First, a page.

I love the way Randy Singer writes. He catches you from the first and holds on. This was the same although not one of my favorites from him. There is never a clear adversary but maybe that was the trick. The author wanted us to really think.
The Justice Game by Randy Singer is another suspenseful courtroom spectacular from the master of the genre. When a beautiful pregnant news anchor is shot on camera by an angry viewer, her husband wants to sue the gun manufacturer for allowing their guns to be sold by a dealer who knowingly sold to felons. He hires Kelly Starling to represent him in a case that strikes fear in the hearts of NRA members across the nation. Across the aisle on the defense is Jason Noble, just two years out of law school and trying his very first major case for the gun manufacturer. But there are mysterious forces working behind the scenes manipulating both attorneys and maybe even going deeper into the case, making the case and story explosive. Singer is a master of suspense, dishing out clues little by little, keeping the reader hooked and barely breathing frantic flipping of the pages. Singer did something revolutionary with this novel: he allowed readers to determine the ending. Months ago, he placed a video on his website with the closing arguments of both attorneys and allowed readers to find for or against the gun manufacturer, vowing to allow their decision to shape the book. This is a hot topic in today's politics, but Singer presents both sides fairly, making the ending a surprise and truly satisfying. Nobody does it better than Singer.
There is a depth to this book that can only be explained by Singers real life experience in 1988 when he was involved in the longest trial in Virginia bar history. In that case he served as the attorney for a family suing a local gun store for selling a gun illegally used in the shooting and death of their son. Though Singers children were not present that day, the shooting occurred at their school.The two driving characters of this story are Jason Noble, representing the defendant (MD Firearms), and Kelly Starling, representing the plaintiff (the widowed husband of a news reporter killed by an illegally purchased hand gun). Casting a huge but virtually unseen shadow over the trials is Justice Inc., an elusive consulting firm run by Roger Sherwood. It isnt giving away too much to say that both Jason and Kelly have much to owe to Sherwood for their quick rise to national attention.The plot twists come fast and furious driving the story toward its dramatic conclusion. The ending is necessary to resolve the dilemma imposed on the main characters but how that resolution comes about is totally unexpected.Crime and gun control are not black and white issues and neither are the characters in The Justice Game. Both attorneys are haunted by secrets that may unravel their fast tracked careers. The owner of MD Firearms is not some cigar smoking sleeze-bag but rather a woman who adamantly believes it is her right if not duty to manufacture guns for peoples protection (she herself the victim or rape as a teenager). Even the ultimate antagonist is not the powerful and totally evil villain expected but rather somewhat pathetic and belatedly remorseful. A number of themes drive this story on a much deeper level than the trial itself. Foremost among them is the effect hidden wrongs can have years later. Supposedly buried sins and unresolved conflicts have a way of resurfacing at the most inopportune moments.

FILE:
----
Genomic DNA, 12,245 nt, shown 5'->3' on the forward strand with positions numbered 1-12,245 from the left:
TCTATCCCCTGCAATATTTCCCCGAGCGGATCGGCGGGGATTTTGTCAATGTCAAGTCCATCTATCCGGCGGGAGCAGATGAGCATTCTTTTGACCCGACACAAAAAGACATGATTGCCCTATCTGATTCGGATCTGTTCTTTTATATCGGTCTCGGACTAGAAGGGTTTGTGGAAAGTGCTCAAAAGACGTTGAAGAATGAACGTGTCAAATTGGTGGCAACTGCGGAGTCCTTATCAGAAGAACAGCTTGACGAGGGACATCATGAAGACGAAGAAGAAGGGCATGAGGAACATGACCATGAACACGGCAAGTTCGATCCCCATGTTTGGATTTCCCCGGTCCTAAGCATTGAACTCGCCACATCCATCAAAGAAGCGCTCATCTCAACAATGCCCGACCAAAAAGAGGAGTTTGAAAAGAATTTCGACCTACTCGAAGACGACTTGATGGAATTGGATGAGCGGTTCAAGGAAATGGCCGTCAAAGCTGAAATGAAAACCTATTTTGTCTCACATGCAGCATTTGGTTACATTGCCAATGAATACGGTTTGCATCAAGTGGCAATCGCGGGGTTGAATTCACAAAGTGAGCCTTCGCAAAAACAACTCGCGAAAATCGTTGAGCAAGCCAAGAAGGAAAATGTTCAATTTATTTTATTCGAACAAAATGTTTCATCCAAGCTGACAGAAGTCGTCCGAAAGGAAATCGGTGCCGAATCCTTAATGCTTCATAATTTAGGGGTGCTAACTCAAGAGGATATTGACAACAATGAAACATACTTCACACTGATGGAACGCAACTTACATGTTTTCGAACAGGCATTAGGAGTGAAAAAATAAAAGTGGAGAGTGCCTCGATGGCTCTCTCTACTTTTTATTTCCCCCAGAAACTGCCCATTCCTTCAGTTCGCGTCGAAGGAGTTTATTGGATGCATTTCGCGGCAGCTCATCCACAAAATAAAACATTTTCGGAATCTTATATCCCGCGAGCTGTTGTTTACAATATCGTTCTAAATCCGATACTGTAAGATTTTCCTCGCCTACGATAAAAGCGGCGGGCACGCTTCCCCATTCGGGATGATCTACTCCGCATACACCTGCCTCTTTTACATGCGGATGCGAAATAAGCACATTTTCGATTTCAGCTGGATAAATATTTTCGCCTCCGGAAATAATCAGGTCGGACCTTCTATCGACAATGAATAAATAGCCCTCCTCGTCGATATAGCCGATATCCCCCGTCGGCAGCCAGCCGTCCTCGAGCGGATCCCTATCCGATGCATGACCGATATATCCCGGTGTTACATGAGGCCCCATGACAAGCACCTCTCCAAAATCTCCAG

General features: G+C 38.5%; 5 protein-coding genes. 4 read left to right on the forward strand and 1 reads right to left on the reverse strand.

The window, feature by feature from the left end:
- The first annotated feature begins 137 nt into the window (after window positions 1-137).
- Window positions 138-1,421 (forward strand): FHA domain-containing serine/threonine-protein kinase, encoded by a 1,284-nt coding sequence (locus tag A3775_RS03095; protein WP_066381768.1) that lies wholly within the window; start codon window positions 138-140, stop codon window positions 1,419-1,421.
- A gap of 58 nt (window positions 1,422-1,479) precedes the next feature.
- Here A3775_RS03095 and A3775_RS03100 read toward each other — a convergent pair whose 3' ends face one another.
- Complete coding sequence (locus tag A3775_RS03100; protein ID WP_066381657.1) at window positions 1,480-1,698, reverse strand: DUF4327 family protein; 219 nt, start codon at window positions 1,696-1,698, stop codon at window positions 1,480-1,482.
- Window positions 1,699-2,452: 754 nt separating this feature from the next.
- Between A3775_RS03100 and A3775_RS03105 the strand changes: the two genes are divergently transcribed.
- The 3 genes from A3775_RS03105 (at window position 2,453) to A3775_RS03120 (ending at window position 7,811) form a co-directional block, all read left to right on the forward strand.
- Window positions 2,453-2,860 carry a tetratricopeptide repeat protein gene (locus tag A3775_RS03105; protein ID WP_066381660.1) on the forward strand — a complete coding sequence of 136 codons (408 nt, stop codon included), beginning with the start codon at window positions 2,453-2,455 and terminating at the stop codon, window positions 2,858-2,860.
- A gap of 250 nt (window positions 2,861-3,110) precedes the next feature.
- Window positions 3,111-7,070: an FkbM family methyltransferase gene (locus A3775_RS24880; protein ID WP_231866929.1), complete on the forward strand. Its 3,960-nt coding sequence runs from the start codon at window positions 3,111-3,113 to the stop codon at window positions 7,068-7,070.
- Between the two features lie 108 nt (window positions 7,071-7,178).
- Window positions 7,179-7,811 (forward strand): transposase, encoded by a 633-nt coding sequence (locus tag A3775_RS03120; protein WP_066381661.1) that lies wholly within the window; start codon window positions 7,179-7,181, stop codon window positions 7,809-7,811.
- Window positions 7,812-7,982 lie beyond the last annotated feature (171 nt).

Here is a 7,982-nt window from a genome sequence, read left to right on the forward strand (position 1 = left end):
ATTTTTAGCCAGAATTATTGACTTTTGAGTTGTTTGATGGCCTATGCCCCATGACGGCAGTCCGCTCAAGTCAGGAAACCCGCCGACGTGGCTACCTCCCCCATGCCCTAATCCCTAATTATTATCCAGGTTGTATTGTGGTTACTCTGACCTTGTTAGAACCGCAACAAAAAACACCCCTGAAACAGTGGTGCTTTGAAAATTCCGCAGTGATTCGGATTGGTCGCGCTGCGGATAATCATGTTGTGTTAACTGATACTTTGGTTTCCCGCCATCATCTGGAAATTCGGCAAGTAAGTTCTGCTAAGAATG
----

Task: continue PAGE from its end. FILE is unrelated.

Randy Singer always delivers a great legal thriller. I've exhausted his shelf at my library and have enjoyed them all. The Justice Game certainly didn't disapoint. I thought it was a tightly plotted and intricate story, with heartfelt charcters that I cared about. It's full of things i didn't expect, at all! Randy Singer kept me reading and kept pulling me into the story.This is a book you will not want to miss. You may or may not agree with the final result, but it will raise some questions and hopefully get some discussions going.Even though I did like the book I didn't quite connect to the story and characters as much as I have in his previous works. Given that, it was great, and one that a lot of readers have strong opinions about the subject. For other people though, it's been their favorite Singer book yet. It's not (in my opinion) the best Randy Singer book i've read, but it is worth reading.